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Reference Questions?

Keepin' track with hash marksGuest post by Jean Anderson

Many of you just finished working on your Annual report - and enjoyed it, I’m sure! One of the questions on the report deals with reference questions. How do you track this number in your library?

When I worked at the Sun Prairie Public Library, we used the survey method. Once a year, we’d track all questions asked at all the desks in the library. Then, we multiplied that number by 52 to get an estimate of the number of questions asked in a year. For more information on collecting reference statistics, check out the Reference section of the SCLS website.

I recently read an article in Computers in Libraries (December 2011 issue) called “I’ve seen the future, and it’s surprisingly cheap!” by Veronica Reynolds. In it she talks about using Google Forms to track reference questions. We’ve covered Google Forms for creating surveys in past TechBits posts:

TechBits: Thanks for taking the survey (2/2010)
TechBits: Happy Birthday TechBits (2/2010)
Wicked Cool: Creating web forms (9/2008)

Reynolds’ idea of creating a survey to track reference questions is genius - and she’s not the only one doing it. Another article in the October 2011 issue of Computers in Libraries covers the same topic in more depth and in an academic library.

The form Reynolds created is brief and takes only a few moments to answer all the questions. In addition to tracking the types of questions asked, Reynolds includes a field for additional information. This field can be used to track trends, what types of questions are being asked, what school projects are the students asking for, and more. The form can be customized to fit any library’s needs as shown in these articles by both academic and public librarians.

It’s easy to embed the form into your staff blog (if you have one) or keep the form open in a separate tab during the day. I can see using this for your reference statistics in two ways. First, staff can use it intensely during your survey week to get a weekly number and then multiply that number by 52 for your annual number of questions - no more paper forms and hash marks! Second, this is an easy way for library staff to know what’s being asked and share that information with their colleagues, provided staff has access to the spreadsheet created by the form.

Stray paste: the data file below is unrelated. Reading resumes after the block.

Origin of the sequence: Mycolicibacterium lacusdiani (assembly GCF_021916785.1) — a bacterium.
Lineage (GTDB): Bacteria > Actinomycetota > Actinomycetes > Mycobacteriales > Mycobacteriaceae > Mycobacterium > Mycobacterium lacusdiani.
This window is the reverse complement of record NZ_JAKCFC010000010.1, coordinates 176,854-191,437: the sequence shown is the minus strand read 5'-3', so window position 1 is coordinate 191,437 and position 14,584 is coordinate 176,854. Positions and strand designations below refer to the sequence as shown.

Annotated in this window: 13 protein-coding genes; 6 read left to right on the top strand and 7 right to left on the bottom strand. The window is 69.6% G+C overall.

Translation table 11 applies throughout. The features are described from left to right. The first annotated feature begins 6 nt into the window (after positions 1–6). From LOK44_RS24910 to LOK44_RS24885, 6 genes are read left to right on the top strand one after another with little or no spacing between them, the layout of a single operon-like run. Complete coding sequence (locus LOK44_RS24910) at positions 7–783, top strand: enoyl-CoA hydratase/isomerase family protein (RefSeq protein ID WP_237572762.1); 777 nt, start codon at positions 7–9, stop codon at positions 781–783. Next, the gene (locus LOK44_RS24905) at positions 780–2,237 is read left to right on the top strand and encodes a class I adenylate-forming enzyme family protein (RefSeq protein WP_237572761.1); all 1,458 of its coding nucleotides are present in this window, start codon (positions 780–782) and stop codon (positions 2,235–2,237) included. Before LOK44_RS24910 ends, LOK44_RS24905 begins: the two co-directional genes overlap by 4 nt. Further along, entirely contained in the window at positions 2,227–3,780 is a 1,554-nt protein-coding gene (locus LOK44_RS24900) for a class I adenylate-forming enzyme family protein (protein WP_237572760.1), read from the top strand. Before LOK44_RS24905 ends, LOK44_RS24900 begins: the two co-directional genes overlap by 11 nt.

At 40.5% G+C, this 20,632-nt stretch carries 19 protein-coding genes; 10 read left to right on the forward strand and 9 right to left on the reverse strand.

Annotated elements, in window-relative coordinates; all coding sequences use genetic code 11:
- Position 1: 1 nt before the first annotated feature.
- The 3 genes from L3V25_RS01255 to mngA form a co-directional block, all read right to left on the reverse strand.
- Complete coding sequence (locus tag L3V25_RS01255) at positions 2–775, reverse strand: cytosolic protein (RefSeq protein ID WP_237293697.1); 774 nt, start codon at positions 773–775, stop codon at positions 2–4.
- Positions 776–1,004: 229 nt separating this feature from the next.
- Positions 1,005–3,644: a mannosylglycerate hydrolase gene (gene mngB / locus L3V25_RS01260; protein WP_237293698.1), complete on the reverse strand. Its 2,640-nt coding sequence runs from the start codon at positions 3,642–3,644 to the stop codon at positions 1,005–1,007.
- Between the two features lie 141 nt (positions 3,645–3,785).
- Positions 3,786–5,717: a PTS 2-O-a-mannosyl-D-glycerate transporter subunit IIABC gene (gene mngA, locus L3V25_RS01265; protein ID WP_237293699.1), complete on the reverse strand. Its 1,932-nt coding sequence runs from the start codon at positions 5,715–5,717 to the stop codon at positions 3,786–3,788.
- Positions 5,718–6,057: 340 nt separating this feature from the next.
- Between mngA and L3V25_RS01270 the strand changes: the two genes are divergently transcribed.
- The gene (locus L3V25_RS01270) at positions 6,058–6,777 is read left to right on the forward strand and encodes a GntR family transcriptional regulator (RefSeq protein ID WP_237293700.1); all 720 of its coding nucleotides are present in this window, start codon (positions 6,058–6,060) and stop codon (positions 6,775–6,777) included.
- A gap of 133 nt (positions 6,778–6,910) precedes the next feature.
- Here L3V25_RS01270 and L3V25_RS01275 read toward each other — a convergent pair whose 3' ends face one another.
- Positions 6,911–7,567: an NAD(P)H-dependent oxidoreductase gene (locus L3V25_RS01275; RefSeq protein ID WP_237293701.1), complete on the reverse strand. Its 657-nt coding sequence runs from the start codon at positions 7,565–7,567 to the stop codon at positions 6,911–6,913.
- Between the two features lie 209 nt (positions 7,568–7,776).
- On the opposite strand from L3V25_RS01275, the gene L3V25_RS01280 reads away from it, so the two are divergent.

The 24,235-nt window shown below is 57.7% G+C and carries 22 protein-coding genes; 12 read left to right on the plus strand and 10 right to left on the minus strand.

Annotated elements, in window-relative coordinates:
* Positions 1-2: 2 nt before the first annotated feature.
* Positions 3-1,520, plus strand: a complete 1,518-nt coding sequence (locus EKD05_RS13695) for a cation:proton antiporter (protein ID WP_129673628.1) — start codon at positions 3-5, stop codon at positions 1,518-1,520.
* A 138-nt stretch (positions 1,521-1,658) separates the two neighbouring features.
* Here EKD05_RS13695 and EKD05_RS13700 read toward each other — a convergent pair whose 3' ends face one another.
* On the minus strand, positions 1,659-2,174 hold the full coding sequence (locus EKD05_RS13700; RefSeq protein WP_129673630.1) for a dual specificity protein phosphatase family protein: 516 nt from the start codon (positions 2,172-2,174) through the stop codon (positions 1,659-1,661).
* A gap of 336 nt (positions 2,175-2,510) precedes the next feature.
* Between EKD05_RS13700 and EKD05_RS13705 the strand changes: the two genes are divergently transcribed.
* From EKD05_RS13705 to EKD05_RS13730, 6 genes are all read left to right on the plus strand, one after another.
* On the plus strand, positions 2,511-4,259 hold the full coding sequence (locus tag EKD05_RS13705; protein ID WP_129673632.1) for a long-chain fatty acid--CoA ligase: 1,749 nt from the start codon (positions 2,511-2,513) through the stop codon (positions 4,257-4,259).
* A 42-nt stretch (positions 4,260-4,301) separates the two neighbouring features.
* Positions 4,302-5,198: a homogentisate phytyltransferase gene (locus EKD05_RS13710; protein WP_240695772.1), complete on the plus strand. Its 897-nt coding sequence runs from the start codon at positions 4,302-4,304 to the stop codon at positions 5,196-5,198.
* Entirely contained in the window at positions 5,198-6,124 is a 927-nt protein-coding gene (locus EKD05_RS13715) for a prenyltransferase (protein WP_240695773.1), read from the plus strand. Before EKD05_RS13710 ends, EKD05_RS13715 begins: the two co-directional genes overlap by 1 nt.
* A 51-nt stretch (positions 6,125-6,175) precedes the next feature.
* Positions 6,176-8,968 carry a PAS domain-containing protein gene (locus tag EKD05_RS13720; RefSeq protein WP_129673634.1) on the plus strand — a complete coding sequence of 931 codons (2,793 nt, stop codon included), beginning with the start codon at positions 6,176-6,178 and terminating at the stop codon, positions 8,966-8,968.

I see this use of Google Forms being a great time-saver for libraries. It will take some time to create the form and tweak it so you’re getting the results you want. The time saved in the long run - no more paper forms to create, no hash marks to make, no transferring the paper forms into a spreadsheet - is worth the time spent in setting it up. Keep track of your reference transactions and see what’s being asked in your library with Google Forms - a simple and free tool.

Scalado Remove

The technical word for a person or other moving object making its way into your photographs is photobombing.  When you're photographing crowded areas, it's pretty easy for something to ruin a perfect snapshot at the last second.  Scalado has developed new technology, called Remove, that will allow you to remove people or anything else that makes its way into your photos.  Remove was unveiled recently at the 2012 Mobile World Conference in Barcelona, but it's not available yet.  It won't be an app that can be downloaded.  Instead, it will be built into the phones manufactured by Scalado's partner companies, like HTC and Motorola.

The most simplistic way to describe how the technology works is that when you take a picture, the Remove technology will actually take several snapshots.  The snapshots are compared and whatever isn't stationary, is removed.  You'll also be able to remove objects manually instead of letting Remove handle it for you.